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Product details

  • Paperback: 304 pages
  • Publisher: Windmill Books (7 Jan 2010)
  • Language: English
  • ISBN-10: 0099534541
  • ISBN-13: 978-0099534549
  • Product Dimensions: 12.9 x 1.8 x 19.8 cm
  • Average Customer Review: 4.1 out of 5 stars  See all reviews (18 customer reviews)
  • Amazon Bestsellers Rank: 52,007 in Books (See Top 100 in Books)

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Product Description


"Richly peopled, fast-moving, cleverly plotted, written with economy and elegance, this novel has the satisfying density and sweep of a book twice its length" (Sunday Times)

"Unsworth wraps his dark themes around a plot full of adventure and romance. Rifles are fired, locks are broken and necks are kissed in the midnight desert." (Daily Telegraph)

"Reading this novel is like watching an Olympic athlete about to win the gold: the seamless flow of action, the mastery of technique, seemingly effortless yet demanding attention and eliciting admiration as an end in itself" (Guardian)

"The historical novel should do three things: make tangible the period in question; reflect it in to the modern world; and, like all novels, entertain. Barry Unsworth is a master of all three concerns ..." (TLS)

"... Land of Marvels could easily have become a morality tale about greed and imperial ambitions. But Unsworth is too canny a storyteller for that. It is greed that triumphs in the end. And, though empires change, imperial ambitions prevail. Such grim reflections on the past are sobering, too, when considering the current predicament of Iraq" (Financial Times)

"Tensions mount in the desert as spies and assassins join the cast of soldiers and archaeologists, and the story hurtles on towards its fiery denouement." (Evening Standard)

"His prose is elegant and sure as ever." (Spectator)

"Unsworth is the most accomplished of novelists. All the characters are thoroughly imagined and ring true - even Jehar, convinced of the truth of his own lying rhetoric. As in all the best novels, characters reveal themselves in speech - and we see them as they present themselves to others. The plot moves faster as the novel gets into its stride. Unsworth, like Walter Scott, knows what is to be gained by an apparently languid introduction, scene-setting before the action takes over. He knows that credibility must first be established before action is significant. This is a cunningly put-together novel, in which the development of the plot advancing to an inexorable climax gains enormously from the deliberately leisurely opening." (Scotsman)

"A terrifically entertaining novel." (Kerry Shale Saturday Review, BBC Radio 4)

"A richly imagined novel squarely in the tradition of his Booker Prize triumph Sacred Hunger." (Geraldine Brooks)

"Unsworth moves lightly between his characters, as Somerville's explorations prove fruitful and a race to the finish line ensues. There's a great deal of tension but the prose stays cool - partly because he means to show us the value of the various prizes they covet." (Time Out)

"Undertones of doom never silence the high notes of an elegantly dressed adventure yarn ... The plot, so delicately stitched, unravels - literally - in a flash ... As always with Unsworth, no moral lectures or glib ironies ensue. Rather we glimpse what happened to these folk (or those who survived) during and beyond the first global war. It ended with, among many other new-born nations, the Anglo French fabrication of the four-letter land whose name ends this compelling - and unsettling - book." (Boyd Tonkin Independent)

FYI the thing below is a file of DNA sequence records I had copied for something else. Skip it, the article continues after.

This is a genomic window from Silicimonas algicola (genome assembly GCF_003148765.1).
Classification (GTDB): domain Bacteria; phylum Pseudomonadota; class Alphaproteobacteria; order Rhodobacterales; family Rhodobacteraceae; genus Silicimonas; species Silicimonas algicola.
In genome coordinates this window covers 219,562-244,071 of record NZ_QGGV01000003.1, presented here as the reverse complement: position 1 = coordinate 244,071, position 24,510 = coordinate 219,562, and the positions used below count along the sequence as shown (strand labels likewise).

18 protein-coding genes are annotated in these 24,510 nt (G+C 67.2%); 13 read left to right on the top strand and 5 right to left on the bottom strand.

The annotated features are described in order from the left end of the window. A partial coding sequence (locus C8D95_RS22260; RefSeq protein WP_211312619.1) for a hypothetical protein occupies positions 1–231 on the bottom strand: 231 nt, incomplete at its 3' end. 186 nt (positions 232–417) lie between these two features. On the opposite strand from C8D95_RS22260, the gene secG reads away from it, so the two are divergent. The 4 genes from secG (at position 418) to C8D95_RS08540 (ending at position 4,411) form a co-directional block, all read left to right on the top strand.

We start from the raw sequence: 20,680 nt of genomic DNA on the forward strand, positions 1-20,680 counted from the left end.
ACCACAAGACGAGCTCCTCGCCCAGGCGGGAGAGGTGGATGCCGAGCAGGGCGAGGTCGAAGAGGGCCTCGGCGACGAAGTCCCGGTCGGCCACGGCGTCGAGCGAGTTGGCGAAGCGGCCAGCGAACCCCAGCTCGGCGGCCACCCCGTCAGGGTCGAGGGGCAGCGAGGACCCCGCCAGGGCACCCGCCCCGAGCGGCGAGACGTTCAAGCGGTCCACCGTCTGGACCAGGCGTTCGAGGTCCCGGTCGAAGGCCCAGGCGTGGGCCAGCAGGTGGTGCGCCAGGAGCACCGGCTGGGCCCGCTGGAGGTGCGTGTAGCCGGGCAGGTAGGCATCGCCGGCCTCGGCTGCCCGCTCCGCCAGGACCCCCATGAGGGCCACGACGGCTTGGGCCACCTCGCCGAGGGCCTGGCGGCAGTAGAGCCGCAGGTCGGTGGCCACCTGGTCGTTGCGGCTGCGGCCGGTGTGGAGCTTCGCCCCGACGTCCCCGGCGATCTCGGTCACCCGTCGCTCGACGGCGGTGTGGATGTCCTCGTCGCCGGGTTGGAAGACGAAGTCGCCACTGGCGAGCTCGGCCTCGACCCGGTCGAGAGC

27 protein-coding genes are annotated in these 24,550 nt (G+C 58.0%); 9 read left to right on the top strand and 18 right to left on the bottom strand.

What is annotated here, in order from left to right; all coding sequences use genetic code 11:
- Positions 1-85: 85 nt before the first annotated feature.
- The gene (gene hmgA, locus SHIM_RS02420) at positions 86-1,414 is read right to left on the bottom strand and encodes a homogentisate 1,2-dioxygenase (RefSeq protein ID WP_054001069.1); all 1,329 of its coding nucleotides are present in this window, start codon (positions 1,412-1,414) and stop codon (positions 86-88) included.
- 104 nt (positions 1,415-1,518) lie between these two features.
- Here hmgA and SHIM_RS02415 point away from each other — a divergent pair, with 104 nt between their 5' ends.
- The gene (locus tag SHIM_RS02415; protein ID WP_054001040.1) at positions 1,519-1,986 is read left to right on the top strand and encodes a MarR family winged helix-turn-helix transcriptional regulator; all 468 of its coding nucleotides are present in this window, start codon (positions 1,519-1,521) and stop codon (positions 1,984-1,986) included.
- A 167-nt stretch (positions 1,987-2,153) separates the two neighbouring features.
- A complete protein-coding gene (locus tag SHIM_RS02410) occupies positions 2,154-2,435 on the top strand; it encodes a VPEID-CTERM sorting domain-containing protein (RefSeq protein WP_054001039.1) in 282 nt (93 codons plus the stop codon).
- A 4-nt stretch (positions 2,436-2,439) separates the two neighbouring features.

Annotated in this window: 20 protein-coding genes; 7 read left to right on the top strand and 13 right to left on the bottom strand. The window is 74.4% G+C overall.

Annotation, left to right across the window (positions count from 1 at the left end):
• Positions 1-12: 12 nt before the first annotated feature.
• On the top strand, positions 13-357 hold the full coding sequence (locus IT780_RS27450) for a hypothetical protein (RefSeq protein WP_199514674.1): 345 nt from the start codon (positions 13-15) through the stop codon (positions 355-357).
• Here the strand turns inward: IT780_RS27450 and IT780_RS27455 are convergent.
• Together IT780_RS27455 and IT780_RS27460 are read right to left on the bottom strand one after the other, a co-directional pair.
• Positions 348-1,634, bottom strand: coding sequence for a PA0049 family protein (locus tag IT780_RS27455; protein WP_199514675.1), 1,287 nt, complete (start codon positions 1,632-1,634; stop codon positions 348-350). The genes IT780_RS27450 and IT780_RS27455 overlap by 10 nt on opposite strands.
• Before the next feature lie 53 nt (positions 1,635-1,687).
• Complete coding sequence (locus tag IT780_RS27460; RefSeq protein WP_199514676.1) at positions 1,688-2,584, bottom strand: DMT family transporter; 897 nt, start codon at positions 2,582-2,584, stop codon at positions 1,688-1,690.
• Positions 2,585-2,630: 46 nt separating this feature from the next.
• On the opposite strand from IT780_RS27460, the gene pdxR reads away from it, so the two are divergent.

"Unsworth is a spare and elegant writer, and his lean prose keeps perfect pace with the mounting tension as international players fight over the land. An unexpected page-turner that foreshadows the current turbulence in the Middle East." (Psychologies)

"Land of Marvels is a most intriguing fiction, as multi-layered and full of unexpected discoveries as the terrain so rich in narrative into which Somerville is so desperately burrowing. Unsworth's knowledge of his novel's historical and archaeological background is gracefully deployed, as are the parallels with the later conflict, which are never allowed to overshadow the vivid characterisation and elegant, intricate plotting by means of which the author pursues his real theme: the nature of stories that human beings tell themselves about the past, the present, and the future." (The Times)

"As you would expect from Barry Unsworth, the place and period are beautifully evoked and the plot gathers pace to a brilliant climax." (Reader's Digest)

"Land of Marvels is a novel about deception, greed and the restrictions of decorum, a time capsule reopened and a well-paced saga of broken family ties. It also offers an evocative glimpse at the lands that have since been reborn as Iraq." (Scotland on Sunday)

"Anyone familiar with Barry Unsworth's work will know the relish he takes in intrigue and subterfuge. Here, the entire cast is engaged in a kind of gavotte of dissembling, eagerly trying to outwit each other. This, as one might expect, is beautifully orchestrated, with everyone dancing to what they falsely believe to be their own tunes. And while the contemporary resonances of his story are plainly there - Mesopotamia, or modern-day Iraq, is being picked over by various self-interested outsiders keen to plunder its resources - they are never laboured." (Sunday Telegraph)

"He has a marvellously sinuous way of moving in and out of his characters points of view and styles of speech... neck-deep in spies, double- and triple-crosses, forbidden love and pistol-shots... Give yourself up and there's a clanking good read to be enjoyed." (Literary Review)

"A heady mix of history, politics and espionage." (Waterstone's Books Quarterly)

"Barry Unsworth - winner of the Booker Prize once, shortlisted twice - has a lot to live up to. In Land of Marvels he does so magnificently ... Lofty dreams and smash-and-grab capitalism are deftly woven together in precise and elegant prose." (New Books)

"Engaging and informative, with snappy dialogue and a fabulous, if slightly abrupt, ending." (Irish Examiner)

"Brilliant exploration of the tensions on an archaeological dig as the first world war looms." (The Sunday Times ‘100 Best Holiday Reads’)